At the VeChain Summit 2019 on April 18, 2019 in San Francisco, Cihan Albay, the IT leader at BMW Group Asia’s Tech Office in Singapore, presented the firm’s VerifyCar app, a “vehicle digital passport on the blockchain” which it developed in collaboration with VeChain, a blockchain startup focusing primarily on supply chain management.
VerifyCar aims to address odometer fraud, a widespread issue in Germany where 33% of second hand cars have manipulated odometers. The estimated average economical impact of the practice adds up to 3,000 EUR per car resulting in a total damage of around 6 billion EUR yearly.
“What we tried to do here is to build a digital passport that verifies datasets and allows people to know if what a seller says is really true,” Albay told the audience.
The VerifyCar app has already been tested with internal vehicles, Albay said, adding that BMW is currently determining how to roll the product out.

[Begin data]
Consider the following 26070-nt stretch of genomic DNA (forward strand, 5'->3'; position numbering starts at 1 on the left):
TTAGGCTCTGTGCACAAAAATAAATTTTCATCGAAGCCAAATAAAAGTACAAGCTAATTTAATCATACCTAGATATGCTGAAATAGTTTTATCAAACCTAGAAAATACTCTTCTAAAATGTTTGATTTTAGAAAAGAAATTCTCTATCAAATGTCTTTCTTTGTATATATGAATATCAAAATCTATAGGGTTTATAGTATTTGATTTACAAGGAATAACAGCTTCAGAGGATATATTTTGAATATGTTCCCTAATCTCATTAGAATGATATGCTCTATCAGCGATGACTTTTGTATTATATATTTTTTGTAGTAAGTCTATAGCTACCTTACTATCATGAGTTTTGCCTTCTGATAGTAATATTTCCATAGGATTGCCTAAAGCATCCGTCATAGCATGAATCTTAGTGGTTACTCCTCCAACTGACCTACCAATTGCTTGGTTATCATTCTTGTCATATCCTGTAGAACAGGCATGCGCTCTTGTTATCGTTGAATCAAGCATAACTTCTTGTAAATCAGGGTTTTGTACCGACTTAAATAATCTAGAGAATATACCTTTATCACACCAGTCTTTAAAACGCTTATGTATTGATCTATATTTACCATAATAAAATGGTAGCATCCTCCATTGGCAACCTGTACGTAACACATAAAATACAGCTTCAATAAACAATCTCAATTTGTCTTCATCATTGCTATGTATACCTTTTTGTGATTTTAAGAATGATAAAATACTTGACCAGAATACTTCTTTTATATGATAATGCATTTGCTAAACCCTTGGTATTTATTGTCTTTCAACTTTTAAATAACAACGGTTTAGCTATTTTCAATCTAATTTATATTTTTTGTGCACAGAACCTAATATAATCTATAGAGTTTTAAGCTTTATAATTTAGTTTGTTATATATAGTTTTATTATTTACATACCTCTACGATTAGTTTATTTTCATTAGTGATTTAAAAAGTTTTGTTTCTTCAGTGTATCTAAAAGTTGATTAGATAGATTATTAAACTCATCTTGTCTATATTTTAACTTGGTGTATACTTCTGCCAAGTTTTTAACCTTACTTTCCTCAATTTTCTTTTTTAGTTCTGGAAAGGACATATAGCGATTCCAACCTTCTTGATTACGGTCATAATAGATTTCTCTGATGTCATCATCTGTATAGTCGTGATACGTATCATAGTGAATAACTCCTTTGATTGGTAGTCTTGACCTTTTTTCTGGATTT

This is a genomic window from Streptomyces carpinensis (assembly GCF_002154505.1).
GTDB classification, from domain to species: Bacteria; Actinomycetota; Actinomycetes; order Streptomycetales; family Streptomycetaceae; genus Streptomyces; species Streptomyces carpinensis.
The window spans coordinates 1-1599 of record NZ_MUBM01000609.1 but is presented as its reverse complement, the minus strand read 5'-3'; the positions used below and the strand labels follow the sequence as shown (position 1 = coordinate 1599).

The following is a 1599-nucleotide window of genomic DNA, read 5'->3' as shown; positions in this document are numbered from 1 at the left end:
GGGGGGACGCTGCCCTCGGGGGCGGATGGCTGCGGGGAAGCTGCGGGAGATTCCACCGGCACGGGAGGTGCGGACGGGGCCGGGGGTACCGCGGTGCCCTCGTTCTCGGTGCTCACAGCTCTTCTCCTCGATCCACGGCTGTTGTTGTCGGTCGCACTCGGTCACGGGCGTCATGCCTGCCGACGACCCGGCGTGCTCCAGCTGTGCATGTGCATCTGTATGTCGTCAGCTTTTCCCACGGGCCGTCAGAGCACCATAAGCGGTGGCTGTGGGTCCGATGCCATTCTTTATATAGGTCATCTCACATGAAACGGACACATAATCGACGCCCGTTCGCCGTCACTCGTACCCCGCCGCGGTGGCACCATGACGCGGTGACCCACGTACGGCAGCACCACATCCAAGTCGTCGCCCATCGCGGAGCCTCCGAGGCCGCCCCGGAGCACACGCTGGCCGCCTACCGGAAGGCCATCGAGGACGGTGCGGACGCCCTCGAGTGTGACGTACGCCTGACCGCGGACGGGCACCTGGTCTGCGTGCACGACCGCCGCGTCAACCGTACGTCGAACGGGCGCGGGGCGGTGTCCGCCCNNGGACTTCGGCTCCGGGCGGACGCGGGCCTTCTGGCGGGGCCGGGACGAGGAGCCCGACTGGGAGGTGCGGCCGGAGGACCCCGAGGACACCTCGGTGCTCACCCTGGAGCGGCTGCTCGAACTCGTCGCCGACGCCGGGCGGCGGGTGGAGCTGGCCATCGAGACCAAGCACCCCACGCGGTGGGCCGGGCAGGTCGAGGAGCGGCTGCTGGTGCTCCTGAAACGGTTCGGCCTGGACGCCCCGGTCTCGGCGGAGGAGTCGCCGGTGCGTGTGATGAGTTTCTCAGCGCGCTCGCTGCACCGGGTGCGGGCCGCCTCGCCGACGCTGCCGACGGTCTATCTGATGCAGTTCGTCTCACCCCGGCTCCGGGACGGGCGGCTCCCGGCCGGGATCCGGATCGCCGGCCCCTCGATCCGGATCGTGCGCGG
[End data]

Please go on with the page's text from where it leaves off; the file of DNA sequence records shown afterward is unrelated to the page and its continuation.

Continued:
“Blockchain is still a sensitive topic. People in Germany currently don’t know how to react about blockchain [especially] when they hear that [information] stored on a blockchain cannot be deleted afterwards,” he said. “We really need to have a look at our business strategy and how to roll out. But we have proven that it works and we are keen to continue further.”
VeChain was part of BMW Startup Garage, a four-month collaboration program focusing on developing relevant solutions for the German car manufacturer. Albay said the two companies have been working together for over a year now.
The VerifyCar app is one of the numerous blockchain initiatives BMW has been involved in. Last year, it launched the Mobility Open Blockchain Initiative (MOBI) with more than 30 other automakers, startups and tech companies. Today, the consortium counts more than 100 companies and organizations, and is actively involved in working groups, events and hackathons.
BMW has also worked with blockchain startups Bloom, Dovu and Supermoney.